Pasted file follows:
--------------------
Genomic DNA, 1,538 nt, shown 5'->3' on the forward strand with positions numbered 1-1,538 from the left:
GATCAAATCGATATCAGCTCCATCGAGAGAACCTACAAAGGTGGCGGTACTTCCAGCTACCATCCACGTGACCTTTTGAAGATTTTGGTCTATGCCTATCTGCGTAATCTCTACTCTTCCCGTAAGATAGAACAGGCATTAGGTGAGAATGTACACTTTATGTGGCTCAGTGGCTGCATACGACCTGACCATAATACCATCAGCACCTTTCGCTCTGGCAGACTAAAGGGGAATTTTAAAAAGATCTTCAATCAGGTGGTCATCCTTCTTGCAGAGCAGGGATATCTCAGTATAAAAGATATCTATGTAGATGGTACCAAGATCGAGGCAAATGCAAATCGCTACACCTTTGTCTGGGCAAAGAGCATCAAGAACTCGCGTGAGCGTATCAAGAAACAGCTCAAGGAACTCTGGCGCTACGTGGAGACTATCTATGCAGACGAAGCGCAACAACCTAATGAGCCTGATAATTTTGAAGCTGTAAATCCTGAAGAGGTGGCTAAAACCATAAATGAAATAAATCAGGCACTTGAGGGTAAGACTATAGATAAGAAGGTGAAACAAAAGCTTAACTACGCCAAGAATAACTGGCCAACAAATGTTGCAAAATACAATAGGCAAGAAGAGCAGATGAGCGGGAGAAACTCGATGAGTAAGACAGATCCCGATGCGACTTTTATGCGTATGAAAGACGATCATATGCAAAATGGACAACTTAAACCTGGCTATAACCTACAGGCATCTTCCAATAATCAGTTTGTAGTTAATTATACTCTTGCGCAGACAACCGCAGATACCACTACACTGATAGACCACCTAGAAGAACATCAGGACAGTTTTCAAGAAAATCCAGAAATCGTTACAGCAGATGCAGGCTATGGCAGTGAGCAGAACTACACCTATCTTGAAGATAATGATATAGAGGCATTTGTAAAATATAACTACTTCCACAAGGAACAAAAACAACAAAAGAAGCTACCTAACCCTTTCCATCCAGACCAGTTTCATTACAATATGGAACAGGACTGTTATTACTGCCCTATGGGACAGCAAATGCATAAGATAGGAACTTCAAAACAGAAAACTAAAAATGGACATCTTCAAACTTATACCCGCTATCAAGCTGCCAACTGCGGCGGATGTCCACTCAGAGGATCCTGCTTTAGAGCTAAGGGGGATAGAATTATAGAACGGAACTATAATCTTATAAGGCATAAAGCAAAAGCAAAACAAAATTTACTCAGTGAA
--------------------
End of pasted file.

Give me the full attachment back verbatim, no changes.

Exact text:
Genomic DNA, 1,538 nt, shown 5'->3' on the forward strand with positions numbered 1-1,538 from the left:
GATCAAATCGATATCAGCTCCATCGAGAGAACCTACAAAGGTGGCGGTACTTCCAGCTACCATCCACGTGACCTTTTGAAGATTTTGGTCTATGCCTATCTGCGTAATCTCTACTCTTCCCGTAAGATAGAACAGGCATTAGGTGAGAATGTACACTTTATGTGGCTCAGTGGCTGCATACGACCTGACCATAATACCATCAGCACCTTTCGCTCTGGCAGACTAAAGGGGAATTTTAAAAAGATCTTCAATCAGGTGGTCATCCTTCTTGCAGAGCAGGGATATCTCAGTATAAAAGATATCTATGTAGATGGTACCAAGATCGAGGCAAATGCAAATCGCTACACCTTTGTCTGGGCAAAGAGCATCAAGAACTCGCGTGAGCGTATCAAGAAACAGCTCAAGGAACTCTGGCGCTACGTGGAGACTATCTATGCAGACGAAGCGCAACAACCTAATGAGCCTGATAATTTTGAAGCTGTAAATCCTGAAGAGGTGGCTAAAACCATAAATGAAATAAATCAGGCACTTGAGGGTAAGACTATAGATAAGAAGGTGAAACAAAAGCTTAACTACGCCAAGAATAACTGGCCAACAAATGTTGCAAAATACAATAGGCAAGAAGAGCAGATGAGCGGGAGAAACTCGATGAGTAAGACAGATCCCGATGCGACTTTTATGCGTATGAAAGACGATCATATGCAAAATGGACAACTTAAACCTGGCTATAACCTACAGGCATCTTCCAATAATCAGTTTGTAGTTAATTATACTCTTGCGCAGACAACCGCAGATACCACTACACTGATAGACCACCTAGAAGAACATCAGGACAGTTTTCAAGAAAATCCAGAAATCGTTACAGCAGATGCAGGCTATGGCAGTGAGCAGAACTACACCTATCTTGAAGATAATGATATAGAGGCATTTGTAAAATATAACTACTTCCACAAGGAACAAAAACAACAAAAGAAGCTACCTAACCCTTTCCATCCAGACCAGTTTCATTACAATATGGAACAGGACTGTTATTACTGCCCTATGGGACAGCAAATGCATAAGATAGGAACTTCAAAACAGAAAACTAAAAATGGACATCTTCAAACTTATACCCGCTATCAAGCTGCCAACTGCGGCGGATGTCCACTCAGAGGATCCTGCTTTAGAGCTAAGGGGGATAGAATTATAGAACGGAACTATAATCTTATAAGGCATAAAGCAAAAGCAAAACAAAATTTACTCAGTGAA